Oregon to set cannabis license caps

Oregon to set cannabis license caps


Prices in the state dropped to an all-time low last year.

Oregon’s regulated cannabis industry has long suffered from serious oversupply. But a new bill making its way to the governor’s desk may offer a way to combat it.

The Oregon State Senate passed House Bill 4121, which would establish limits on the number of allowed licenses based on population.

Gov. Tina Kotek is expected to sign the bill into law, after which it will take effect on Jan. 1, 2025.

Legislators hope the measure will right-size Oregon’s oversaturated cannabis market. Prices in the state reached an all-time low last year.

Oregon has employed temporary halts on new marijuana licenses for nearly six years now. A 2022 bill expanded a moratorium on new marijuana licenses to include all types of licenses except for those related to testing labs, but that measure expires on March 31.

Under this new legislation, the Oregon Liquor and Cannabis Commission will have to adhere to specific ratios when issuing new licenses for businesses.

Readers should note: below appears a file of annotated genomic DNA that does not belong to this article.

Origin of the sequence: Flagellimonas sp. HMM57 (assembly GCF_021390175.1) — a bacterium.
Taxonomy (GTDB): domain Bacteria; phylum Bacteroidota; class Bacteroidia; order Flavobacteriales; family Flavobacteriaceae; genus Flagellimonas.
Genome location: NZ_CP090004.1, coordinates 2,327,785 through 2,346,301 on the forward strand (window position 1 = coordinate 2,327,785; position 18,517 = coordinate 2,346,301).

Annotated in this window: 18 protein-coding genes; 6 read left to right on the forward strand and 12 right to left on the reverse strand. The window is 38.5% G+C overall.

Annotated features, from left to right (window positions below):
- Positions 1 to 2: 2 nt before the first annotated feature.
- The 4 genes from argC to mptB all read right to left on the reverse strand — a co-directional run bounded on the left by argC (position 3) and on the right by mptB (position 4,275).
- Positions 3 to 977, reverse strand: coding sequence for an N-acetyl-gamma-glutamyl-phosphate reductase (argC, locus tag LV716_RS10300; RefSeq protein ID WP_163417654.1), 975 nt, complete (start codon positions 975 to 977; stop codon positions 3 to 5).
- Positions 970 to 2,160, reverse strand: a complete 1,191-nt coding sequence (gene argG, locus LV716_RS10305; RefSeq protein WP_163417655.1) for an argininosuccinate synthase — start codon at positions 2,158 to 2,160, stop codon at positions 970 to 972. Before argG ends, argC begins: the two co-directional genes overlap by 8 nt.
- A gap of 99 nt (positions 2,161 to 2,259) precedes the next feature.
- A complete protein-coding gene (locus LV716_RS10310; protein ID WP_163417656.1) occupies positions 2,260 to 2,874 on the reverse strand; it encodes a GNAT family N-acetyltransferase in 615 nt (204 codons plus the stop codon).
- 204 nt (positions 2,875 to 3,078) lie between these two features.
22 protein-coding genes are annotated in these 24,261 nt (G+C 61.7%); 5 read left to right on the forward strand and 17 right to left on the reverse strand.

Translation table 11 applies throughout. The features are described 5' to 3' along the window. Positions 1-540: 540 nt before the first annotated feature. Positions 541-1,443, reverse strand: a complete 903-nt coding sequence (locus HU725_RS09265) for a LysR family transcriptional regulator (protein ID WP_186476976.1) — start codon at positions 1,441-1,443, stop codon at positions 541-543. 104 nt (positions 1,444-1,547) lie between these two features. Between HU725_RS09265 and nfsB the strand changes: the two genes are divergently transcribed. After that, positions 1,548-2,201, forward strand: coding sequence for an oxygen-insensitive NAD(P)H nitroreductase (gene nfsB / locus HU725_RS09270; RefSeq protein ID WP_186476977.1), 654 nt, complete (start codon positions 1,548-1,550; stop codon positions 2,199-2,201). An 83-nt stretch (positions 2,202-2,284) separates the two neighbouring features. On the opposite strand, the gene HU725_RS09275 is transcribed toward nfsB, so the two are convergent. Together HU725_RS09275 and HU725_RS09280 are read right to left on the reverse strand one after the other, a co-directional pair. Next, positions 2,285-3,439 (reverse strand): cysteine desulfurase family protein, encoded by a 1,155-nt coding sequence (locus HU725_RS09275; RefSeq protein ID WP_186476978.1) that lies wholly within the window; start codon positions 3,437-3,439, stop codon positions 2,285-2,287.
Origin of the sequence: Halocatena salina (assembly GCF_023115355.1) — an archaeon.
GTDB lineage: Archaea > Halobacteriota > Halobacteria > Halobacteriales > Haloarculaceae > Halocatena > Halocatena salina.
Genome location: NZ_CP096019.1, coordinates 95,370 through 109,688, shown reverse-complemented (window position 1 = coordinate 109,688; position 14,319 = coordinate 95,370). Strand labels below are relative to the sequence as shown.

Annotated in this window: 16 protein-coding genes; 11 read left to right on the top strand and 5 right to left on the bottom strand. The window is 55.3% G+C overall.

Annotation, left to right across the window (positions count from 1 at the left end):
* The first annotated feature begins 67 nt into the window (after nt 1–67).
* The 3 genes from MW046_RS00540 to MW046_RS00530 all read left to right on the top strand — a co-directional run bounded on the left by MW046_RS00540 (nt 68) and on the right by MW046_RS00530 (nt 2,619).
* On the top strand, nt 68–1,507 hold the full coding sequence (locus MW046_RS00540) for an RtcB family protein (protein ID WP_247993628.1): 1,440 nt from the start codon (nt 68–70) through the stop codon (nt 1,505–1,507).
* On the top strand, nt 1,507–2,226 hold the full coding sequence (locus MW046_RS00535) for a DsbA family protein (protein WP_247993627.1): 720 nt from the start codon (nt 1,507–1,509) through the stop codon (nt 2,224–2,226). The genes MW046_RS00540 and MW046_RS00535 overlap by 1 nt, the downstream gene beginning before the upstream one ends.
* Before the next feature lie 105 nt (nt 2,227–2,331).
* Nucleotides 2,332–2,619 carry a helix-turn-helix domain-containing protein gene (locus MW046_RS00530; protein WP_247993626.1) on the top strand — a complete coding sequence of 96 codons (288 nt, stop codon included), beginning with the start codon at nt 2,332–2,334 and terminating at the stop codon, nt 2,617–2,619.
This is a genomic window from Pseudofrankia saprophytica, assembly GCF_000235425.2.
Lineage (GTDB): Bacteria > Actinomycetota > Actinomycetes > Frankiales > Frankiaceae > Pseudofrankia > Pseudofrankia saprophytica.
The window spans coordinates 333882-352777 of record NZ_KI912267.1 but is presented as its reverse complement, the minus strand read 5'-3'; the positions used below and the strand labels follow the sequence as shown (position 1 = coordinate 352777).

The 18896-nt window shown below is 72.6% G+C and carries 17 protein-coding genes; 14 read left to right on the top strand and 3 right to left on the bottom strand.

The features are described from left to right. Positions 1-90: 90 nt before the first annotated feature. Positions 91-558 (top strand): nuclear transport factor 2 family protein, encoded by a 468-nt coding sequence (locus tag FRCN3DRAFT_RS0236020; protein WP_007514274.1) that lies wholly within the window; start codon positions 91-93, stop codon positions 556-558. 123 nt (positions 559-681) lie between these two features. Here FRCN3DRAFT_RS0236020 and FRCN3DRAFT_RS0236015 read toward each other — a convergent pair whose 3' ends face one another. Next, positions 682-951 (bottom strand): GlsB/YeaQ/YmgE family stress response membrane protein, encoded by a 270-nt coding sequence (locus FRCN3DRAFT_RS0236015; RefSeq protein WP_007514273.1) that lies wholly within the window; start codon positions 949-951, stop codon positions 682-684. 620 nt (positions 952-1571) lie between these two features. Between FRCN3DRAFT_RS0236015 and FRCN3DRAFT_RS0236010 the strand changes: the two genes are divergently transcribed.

Specifically, the bill stipulates that there cannot be more than:

One marijuana producer license for every 7,500 residents
One processor license per 12,500 residents
One wholesaler license per 12,500 residents
One retail license per 7,500 residents in the state

Given Oregon’s adult population, the state already exceeds the proposed cap, according to Canna Law Blog.

Portland attorney Vincent Sliwoski pointed out that the proposal is somewhat similar to how Oregon handles liquor store licenses, which are also limited based on population. But the two systems have differences, notably in product ownership and sales.

While the secondary market for cannabis license should see reprieve, formal regulation regarding how licenses are transferred between parties likely will likely place at some point as well.

“OLCC may finally have to get into rulemaking around license reassignment concepting,” Sliwoski wrote.

The bill does make allowances. For example, it does not affect the renewal of existing licenses or applications due to changes in business location or ownership.

Proponents of implementing license caps argue that it is a necessary move to control the high number of marijuana outlets, which can lead to overproduction and illicit market diversion. Critics, however, believe it may stifle competition and limit consumer choice.

The OLCC is also granted the authority to adopt additional rules to implement the provisions effectively, meaning that regulations may continue to evolve.

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